Ko-Imari, Arita kiln, c.1670-1690
A Previously Unrecorded blue and white Ko-Imari dish superbly and boldly painted with two large clams and seaweeds
Measuring 23.8 cm in diameter
Marked with a running fuku mark in underglaze cobalt blue on reverse
A very finely potted lobed dish painted in rich cobalt tones with a pair of large clams (hamaguri) and seaweeds (kaisou).
This dish - decorated strongly and boldly in the Japanese taste - was certainly made for the home market, and not for export to Europe through the V.O.C. (Dutch East India Company).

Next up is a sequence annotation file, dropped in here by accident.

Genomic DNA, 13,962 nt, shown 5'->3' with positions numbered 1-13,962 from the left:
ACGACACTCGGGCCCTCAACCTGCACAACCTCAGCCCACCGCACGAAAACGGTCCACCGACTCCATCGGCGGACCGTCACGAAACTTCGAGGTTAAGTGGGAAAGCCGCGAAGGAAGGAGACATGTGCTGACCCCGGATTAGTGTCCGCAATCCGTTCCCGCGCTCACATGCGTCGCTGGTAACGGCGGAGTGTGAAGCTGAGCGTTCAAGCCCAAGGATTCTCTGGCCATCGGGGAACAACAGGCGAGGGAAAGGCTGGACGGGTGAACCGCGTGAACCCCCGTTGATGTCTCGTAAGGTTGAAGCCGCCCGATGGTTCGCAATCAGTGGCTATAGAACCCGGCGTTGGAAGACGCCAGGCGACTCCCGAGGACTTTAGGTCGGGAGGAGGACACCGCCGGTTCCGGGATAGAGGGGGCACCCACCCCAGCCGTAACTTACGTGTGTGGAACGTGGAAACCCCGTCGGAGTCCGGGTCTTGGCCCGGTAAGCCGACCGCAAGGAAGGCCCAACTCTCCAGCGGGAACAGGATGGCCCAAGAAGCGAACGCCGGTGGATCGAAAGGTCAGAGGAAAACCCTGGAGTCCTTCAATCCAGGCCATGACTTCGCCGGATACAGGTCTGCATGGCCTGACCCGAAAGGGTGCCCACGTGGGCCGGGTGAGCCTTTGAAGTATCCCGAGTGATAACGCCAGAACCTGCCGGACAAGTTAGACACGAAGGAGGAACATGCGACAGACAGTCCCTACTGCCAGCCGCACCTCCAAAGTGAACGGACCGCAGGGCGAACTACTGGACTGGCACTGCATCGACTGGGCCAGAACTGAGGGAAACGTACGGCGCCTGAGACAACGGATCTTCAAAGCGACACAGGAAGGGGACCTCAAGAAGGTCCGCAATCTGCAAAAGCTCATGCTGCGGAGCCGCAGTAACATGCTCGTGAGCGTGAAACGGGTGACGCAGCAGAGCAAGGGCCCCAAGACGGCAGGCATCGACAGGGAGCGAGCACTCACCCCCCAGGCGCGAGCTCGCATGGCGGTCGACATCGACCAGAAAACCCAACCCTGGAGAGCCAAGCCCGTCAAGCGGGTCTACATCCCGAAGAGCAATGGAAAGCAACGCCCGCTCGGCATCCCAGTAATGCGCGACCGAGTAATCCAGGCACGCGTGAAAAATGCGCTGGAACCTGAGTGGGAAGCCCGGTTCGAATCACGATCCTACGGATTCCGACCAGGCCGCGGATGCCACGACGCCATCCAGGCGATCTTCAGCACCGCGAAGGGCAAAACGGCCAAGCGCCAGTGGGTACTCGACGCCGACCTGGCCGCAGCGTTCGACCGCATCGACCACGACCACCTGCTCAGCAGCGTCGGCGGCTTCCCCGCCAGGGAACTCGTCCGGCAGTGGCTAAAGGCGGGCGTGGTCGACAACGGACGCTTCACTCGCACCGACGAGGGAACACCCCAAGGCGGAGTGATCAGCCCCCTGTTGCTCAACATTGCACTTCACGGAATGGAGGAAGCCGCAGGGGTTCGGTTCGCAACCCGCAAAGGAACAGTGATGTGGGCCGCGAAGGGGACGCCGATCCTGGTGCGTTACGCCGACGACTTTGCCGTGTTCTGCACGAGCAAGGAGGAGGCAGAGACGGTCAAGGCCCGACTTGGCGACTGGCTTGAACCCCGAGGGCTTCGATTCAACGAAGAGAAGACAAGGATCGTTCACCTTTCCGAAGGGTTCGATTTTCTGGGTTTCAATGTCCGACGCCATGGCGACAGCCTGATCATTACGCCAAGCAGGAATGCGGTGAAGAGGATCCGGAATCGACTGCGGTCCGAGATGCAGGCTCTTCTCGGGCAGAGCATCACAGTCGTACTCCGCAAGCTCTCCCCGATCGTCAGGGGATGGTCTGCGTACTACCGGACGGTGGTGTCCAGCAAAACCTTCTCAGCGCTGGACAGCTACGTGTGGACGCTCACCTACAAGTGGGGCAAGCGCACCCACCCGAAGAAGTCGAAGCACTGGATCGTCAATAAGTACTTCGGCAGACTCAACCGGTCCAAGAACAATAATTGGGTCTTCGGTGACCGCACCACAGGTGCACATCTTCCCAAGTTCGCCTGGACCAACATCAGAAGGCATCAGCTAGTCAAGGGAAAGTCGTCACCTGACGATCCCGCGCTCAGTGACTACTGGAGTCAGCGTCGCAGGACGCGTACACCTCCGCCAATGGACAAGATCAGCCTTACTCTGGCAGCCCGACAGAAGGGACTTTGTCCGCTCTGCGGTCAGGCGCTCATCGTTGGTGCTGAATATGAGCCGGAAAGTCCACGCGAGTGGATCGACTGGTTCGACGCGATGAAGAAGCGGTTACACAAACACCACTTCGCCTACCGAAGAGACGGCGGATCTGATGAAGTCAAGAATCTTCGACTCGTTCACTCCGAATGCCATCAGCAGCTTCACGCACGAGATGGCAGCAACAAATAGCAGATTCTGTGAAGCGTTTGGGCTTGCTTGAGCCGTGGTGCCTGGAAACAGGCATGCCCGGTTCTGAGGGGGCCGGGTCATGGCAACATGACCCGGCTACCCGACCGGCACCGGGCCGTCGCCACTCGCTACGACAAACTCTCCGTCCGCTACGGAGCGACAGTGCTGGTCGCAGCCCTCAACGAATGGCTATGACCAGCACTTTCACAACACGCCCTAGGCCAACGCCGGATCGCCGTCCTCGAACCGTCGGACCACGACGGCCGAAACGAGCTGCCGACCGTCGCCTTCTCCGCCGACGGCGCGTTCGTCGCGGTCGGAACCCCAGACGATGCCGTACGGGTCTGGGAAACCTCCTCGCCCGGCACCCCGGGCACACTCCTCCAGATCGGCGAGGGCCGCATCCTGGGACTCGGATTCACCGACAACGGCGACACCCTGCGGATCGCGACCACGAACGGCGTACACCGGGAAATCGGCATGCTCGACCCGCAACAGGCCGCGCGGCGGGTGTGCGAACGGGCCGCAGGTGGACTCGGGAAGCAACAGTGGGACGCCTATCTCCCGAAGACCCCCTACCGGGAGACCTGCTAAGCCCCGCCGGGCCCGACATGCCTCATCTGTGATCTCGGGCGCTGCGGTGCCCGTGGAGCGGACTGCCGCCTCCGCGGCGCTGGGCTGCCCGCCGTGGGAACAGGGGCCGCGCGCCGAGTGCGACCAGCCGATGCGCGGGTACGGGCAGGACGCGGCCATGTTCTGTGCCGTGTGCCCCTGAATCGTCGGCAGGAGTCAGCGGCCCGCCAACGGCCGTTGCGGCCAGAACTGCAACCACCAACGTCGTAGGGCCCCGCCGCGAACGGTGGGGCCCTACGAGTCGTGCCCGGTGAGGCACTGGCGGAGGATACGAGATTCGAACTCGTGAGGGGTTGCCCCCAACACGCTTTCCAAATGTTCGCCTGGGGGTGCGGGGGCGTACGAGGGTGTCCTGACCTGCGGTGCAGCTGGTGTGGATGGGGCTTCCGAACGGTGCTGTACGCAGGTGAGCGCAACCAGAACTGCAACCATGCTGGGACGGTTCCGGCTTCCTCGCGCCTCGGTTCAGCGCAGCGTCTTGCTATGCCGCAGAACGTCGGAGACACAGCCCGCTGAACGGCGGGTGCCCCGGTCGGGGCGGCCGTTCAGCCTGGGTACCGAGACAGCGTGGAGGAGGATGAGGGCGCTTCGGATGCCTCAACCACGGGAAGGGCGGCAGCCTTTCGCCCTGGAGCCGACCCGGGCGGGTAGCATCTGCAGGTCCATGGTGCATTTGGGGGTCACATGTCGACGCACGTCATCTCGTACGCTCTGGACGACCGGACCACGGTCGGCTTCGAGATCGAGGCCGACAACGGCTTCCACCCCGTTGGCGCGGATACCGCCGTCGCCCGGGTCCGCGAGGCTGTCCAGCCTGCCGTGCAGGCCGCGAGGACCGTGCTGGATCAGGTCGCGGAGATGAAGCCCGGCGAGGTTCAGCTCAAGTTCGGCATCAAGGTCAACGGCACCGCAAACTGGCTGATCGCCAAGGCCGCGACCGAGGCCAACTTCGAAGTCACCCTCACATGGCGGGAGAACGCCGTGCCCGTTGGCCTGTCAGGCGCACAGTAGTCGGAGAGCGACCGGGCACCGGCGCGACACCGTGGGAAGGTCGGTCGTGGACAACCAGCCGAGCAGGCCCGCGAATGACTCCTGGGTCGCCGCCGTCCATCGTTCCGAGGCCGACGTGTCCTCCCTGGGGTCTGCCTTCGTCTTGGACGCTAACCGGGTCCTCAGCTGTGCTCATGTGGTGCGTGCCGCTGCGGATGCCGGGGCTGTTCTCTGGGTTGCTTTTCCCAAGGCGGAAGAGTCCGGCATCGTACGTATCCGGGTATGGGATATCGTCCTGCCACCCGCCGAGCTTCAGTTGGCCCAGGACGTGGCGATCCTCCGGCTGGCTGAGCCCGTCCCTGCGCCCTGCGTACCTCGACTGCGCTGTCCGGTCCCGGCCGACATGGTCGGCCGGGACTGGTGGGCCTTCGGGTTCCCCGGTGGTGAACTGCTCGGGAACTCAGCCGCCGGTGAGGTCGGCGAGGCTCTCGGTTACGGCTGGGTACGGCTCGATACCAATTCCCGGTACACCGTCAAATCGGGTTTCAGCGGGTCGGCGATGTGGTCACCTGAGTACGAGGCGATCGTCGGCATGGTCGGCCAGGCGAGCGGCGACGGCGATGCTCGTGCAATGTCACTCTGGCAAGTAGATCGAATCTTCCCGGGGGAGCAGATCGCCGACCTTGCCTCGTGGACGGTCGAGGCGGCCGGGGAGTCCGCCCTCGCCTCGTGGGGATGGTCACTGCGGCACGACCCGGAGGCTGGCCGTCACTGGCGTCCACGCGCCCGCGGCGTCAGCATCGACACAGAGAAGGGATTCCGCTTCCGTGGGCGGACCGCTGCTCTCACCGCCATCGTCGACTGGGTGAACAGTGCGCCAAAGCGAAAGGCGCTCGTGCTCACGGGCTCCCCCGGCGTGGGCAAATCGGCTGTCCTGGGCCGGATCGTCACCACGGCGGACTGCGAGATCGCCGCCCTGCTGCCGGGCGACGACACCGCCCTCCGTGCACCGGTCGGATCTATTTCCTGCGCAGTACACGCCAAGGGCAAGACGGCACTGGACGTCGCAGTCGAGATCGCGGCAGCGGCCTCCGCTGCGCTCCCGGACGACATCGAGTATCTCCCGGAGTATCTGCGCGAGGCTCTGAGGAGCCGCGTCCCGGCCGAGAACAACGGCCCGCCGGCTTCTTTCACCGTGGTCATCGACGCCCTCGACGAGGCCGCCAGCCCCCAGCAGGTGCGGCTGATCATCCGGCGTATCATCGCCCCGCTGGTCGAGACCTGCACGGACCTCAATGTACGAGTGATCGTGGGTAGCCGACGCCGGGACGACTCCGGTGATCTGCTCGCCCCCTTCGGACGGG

The famous Shibata collection at the Kyushu Museum shows several late 17th century Arita-kiln dishes depicting clam, marine algae and seaweeds, however the present dish with it's striking pair of clams shells - most likely representative of fidelity and marriage - appears to be unrecorded.
The reverse shows a large underglaze blue Running Fuku mark and three spar marks, encircled by finely painted karakusa scrolls.